I would ask God to show me what I needed to know in order to feel satisfaction with the decisions I had been led to make.
During this time I read the three biographies of Mrs. Eddy by Robert Peel—The Years of Discovery, The Years of Trial, and The Years of Authority. I was inspired to learn that she took on seemingly mundane tasks, such as scrubbing the stairs of her home, while teaching, healing, and leading the burgeoning Christian Science movement (see Mary Baker Eddy: The Years of Trial, p. 65). I determined that no matter what my tasks were—whether pulling weeds, washing the car, or hemming dresses—I would do each to the best of my ability and with joy. I began to feel great satisfaction in everything I took on, because I no longer looked at each task as a human endeavor but as an opportunity to express the unlimited divine Mind—God.
When my younger daughter was 14, I went back into the business world part time. But the joy I felt and expressed to others soon opened up ways to work full time. I then was led to a job that suited me very well and allowed me to make use of the skills I had learned running my own business. In this new job, I discovered a career field that I hadn’t even known existed, one that enabled me to take full advantage of my skills. And to my delight, the manager of the department decided to mentor me as I pursued this new profession.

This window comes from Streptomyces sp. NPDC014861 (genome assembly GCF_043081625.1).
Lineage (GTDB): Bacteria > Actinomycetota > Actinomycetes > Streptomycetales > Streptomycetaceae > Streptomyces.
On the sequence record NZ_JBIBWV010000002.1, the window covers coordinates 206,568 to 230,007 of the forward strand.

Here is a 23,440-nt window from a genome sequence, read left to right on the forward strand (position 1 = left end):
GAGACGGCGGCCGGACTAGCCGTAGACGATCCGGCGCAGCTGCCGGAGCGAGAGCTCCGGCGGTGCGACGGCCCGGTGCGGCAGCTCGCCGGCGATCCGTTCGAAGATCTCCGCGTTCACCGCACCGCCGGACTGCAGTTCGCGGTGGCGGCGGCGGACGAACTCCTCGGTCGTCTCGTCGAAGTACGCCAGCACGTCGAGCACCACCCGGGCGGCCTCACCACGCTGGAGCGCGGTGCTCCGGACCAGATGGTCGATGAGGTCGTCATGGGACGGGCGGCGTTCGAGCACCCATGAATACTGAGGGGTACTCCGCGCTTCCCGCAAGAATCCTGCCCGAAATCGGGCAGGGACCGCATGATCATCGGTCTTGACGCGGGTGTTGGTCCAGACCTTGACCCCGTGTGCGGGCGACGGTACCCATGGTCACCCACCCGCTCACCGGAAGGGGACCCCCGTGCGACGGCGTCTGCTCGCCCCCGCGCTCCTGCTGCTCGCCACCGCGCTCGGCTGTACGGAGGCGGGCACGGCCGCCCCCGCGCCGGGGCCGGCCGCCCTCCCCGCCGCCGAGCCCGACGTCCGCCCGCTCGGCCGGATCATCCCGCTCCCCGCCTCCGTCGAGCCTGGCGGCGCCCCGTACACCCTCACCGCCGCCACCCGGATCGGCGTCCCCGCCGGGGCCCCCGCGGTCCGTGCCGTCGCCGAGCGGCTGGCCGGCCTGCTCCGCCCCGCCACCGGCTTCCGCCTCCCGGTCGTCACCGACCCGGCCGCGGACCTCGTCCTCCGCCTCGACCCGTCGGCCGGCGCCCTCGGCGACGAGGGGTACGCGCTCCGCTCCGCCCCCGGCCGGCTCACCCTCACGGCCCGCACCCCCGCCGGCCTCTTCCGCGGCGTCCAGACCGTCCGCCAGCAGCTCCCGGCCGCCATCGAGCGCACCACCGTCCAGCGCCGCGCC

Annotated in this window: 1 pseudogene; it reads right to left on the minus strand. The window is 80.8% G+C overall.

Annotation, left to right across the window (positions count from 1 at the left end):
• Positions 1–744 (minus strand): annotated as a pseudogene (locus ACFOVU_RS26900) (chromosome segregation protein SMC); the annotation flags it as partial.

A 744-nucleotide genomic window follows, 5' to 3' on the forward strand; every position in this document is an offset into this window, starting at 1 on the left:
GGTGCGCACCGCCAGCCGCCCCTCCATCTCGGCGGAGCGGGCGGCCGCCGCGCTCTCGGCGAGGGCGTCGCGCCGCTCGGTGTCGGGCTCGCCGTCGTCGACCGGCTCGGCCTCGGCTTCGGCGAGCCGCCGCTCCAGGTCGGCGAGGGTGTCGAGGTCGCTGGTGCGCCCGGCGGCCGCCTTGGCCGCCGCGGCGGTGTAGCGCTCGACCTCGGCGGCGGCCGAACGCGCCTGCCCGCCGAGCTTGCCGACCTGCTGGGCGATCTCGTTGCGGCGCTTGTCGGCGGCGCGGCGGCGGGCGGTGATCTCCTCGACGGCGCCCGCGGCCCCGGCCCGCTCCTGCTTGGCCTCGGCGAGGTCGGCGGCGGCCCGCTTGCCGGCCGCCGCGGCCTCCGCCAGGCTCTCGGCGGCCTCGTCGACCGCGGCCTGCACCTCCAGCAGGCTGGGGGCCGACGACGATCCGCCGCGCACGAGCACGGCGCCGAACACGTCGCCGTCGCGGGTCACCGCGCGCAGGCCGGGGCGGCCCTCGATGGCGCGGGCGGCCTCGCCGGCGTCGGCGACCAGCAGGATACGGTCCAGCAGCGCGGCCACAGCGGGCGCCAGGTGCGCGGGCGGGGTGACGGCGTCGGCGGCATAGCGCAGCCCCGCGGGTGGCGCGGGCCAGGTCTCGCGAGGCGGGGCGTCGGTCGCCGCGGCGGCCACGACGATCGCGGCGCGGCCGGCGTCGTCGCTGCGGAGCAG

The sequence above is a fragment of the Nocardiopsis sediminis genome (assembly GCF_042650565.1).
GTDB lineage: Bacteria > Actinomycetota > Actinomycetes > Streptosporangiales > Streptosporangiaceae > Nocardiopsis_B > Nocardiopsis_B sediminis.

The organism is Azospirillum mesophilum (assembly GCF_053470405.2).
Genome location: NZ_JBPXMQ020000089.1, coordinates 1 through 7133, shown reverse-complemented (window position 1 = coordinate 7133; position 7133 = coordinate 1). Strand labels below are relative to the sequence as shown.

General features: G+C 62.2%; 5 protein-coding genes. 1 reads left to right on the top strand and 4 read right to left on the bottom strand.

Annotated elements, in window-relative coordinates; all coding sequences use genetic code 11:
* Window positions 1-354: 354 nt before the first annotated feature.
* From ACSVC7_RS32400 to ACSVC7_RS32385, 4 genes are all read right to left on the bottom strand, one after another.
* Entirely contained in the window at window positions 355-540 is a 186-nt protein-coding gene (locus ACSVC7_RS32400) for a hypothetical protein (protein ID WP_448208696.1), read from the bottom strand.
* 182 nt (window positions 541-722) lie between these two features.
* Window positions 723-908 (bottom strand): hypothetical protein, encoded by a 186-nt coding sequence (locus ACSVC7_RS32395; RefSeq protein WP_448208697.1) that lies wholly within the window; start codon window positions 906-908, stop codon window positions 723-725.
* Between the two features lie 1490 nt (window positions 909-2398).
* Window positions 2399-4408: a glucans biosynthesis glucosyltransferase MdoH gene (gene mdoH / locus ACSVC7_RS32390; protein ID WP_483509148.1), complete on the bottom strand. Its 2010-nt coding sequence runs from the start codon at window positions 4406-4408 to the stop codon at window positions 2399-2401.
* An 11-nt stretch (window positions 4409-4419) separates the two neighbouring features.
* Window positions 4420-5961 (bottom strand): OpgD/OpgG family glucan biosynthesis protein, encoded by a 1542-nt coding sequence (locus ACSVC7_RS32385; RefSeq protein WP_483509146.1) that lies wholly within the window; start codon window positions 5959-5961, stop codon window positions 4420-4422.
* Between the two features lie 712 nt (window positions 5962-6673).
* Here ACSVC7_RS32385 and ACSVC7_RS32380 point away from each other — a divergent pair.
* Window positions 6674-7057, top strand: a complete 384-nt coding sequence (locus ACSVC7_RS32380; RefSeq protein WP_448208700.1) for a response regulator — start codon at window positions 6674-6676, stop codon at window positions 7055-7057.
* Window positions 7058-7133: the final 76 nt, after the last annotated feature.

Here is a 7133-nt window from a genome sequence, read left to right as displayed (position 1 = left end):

I worked for this organization for five years, eventually becoming a department manager, until I was let go as a result of a reorganization within the company. Yet I instinctively knew that divine Love would meet my need for employment. I knew that my spiritual identity was not tied to a career or specific position; my identity as a child of God was always intact and never unemployed.
I was provided with a severance package and used that time for prayer and a deep study of Christian Science while applying for work. I researched what Mrs. Eddy had to say about jobs, work, and employment, and I found many statements of truth that inspired and guided my prayers. My favorite was this: “Be of good cheer; the warfare with one’s self is grand; it gives one plenty of employment, and the divine Principle worketh with you,—and obedience crowns persistent effort with everlasting victory” (Mary Baker Eddy, Miscellaneous Writings 1883–1896, p. 118).
One day, I received a call from someone I had briefly met telling me that I should apply for a position that they were aware of within the federal workforce. I was hired, and found that my experience in my previous job was invaluable. My new work made full use of the skills I had acquired, and I was able to share my knowledge base with my new colleagues. I stayed in this job for 14 years, traveling extensively and having many wonderful opportunities to help others in the government, to be a peacemaker, and to share spiritual inspiration with my colleagues.
My salary after reentering the business environment never reflected any missed career opportunities; it was as if I had always been in the professional world. And in reality there is only one world in which we exist: the spiritual universe of God’s creation, in which there are no lost opportunities or untapped talents. I’m grateful to say I never experienced any loss from my decision to stay home with my children. I have always considered my children to be gifts from God, and we can never suffer a loss when being the recipient of God’s gifts.
If we are tempted to feel that certain choices will set us back, now or in the future, we can let go of these thoughts and trust that divine Love will always provide for us.